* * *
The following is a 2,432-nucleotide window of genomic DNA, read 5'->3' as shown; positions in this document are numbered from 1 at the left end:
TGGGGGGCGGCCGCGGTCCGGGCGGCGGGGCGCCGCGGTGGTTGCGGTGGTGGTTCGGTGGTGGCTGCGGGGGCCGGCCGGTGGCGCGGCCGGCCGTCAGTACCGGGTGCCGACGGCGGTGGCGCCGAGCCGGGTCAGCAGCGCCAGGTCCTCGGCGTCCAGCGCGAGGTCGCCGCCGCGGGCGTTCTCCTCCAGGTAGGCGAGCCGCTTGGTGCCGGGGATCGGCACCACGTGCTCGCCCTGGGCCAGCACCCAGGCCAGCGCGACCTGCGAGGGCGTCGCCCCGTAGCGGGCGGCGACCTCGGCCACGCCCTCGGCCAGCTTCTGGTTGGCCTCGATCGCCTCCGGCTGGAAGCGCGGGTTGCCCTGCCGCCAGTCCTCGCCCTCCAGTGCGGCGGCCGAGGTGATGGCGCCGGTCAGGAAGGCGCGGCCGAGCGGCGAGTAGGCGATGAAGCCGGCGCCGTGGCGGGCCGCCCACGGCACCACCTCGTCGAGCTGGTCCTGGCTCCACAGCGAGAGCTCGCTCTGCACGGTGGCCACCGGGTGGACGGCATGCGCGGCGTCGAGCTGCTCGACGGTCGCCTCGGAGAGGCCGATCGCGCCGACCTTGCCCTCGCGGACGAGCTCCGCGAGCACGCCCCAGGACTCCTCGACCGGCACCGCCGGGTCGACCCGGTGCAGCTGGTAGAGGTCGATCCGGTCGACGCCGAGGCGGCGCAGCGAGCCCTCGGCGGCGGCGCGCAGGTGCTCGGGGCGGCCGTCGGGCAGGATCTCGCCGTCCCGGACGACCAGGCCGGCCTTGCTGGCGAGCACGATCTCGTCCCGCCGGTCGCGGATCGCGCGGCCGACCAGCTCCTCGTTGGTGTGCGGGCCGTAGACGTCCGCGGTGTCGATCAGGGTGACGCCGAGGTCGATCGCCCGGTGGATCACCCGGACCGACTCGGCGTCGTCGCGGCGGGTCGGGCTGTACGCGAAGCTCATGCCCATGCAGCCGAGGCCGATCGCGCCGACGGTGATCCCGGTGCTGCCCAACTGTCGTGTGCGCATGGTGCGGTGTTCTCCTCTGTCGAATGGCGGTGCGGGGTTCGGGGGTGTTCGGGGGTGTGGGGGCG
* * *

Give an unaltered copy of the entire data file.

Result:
The following is a 2,432-nucleotide window of genomic DNA, read 5'->3' as shown; positions in this document are numbered from 1 at the left end:
TGGGGGGCGGCCGCGGTCCGGGCGGCGGGGCGCCGCGGTGGTTGCGGTGGTGGTTCGGTGGTGGCTGCGGGGGCCGGCCGGTGGCGCGGCCGGCCGTCAGTACCGGGTGCCGACGGCGGTGGCGCCGAGCCGGGTCAGCAGCGCCAGGTCCTCGGCGTCCAGCGCGAGGTCGCCGCCGCGGGCGTTCTCCTCCAGGTAGGCGAGCCGCTTGGTGCCGGGGATCGGCACCACGTGCTCGCCCTGGGCCAGCACCCAGGCCAGCGCGACCTGCGAGGGCGTCGCCCCGTAGCGGGCGGCGACCTCGGCCACGCCCTCGGCCAGCTTCTGGTTGGCCTCGATCGCCTCCGGCTGGAAGCGCGGGTTGCCCTGCCGCCAGTCCTCGCCCTCCAGTGCGGCGGCCGAGGTGATGGCGCCGGTCAGGAAGGCGCGGCCGAGCGGCGAGTAGGCGATGAAGCCGGCGCCGTGGCGGGCCGCCCACGGCACCACCTCGTCGAGCTGGTCCTGGCTCCACAGCGAGAGCTCGCTCTGCACGGTGGCCACCGGGTGGACGGCATGCGCGGCGTCGAGCTGCTCGACGGTCGCCTCGGAGAGGCCGATCGCGCCGACCTTGCCCTCGCGGACGAGCTCCGCGAGCACGCCCCAGGACTCCTCGACCGGCACCGCCGGGTCGACCCGGTGCAGCTGGTAGAGGTCGATCCGGTCGACGCCGAGGCGGCGCAGCGAGCCCTCGGCGGCGGCGCGCAGGTGCTCGGGGCGGCCGTCGGGCAGGATCTCGCCGTCCCGGACGACCAGGCCGGCCTTGCTGGCGAGCACGATCTCGTCCCGCCGGTCGCGGATCGCGCGGCCGACCAGCTCCTCGTTGGTGTGCGGGCCGTAGACGTCCGCGGTGTCGATCAGGGTGACGCCGAGGTCGATCGCCCGGTGGATCACCCGGACCGACTCGGCGTCGTCGCGGCGGGTCGGGCTGTACGCGAAGCTCATGCCCATGCAGCCGAGGCCGATCGCGCCGACGGTGATCCCGGTGCTGCCCAACTGTCGTGTGCGCATGGTGCGGTGTTCTCCTCTGTCGAATGGCGGTGCGGGGTTCGGGGGTGTTCGGGGGTGTGGGGGCG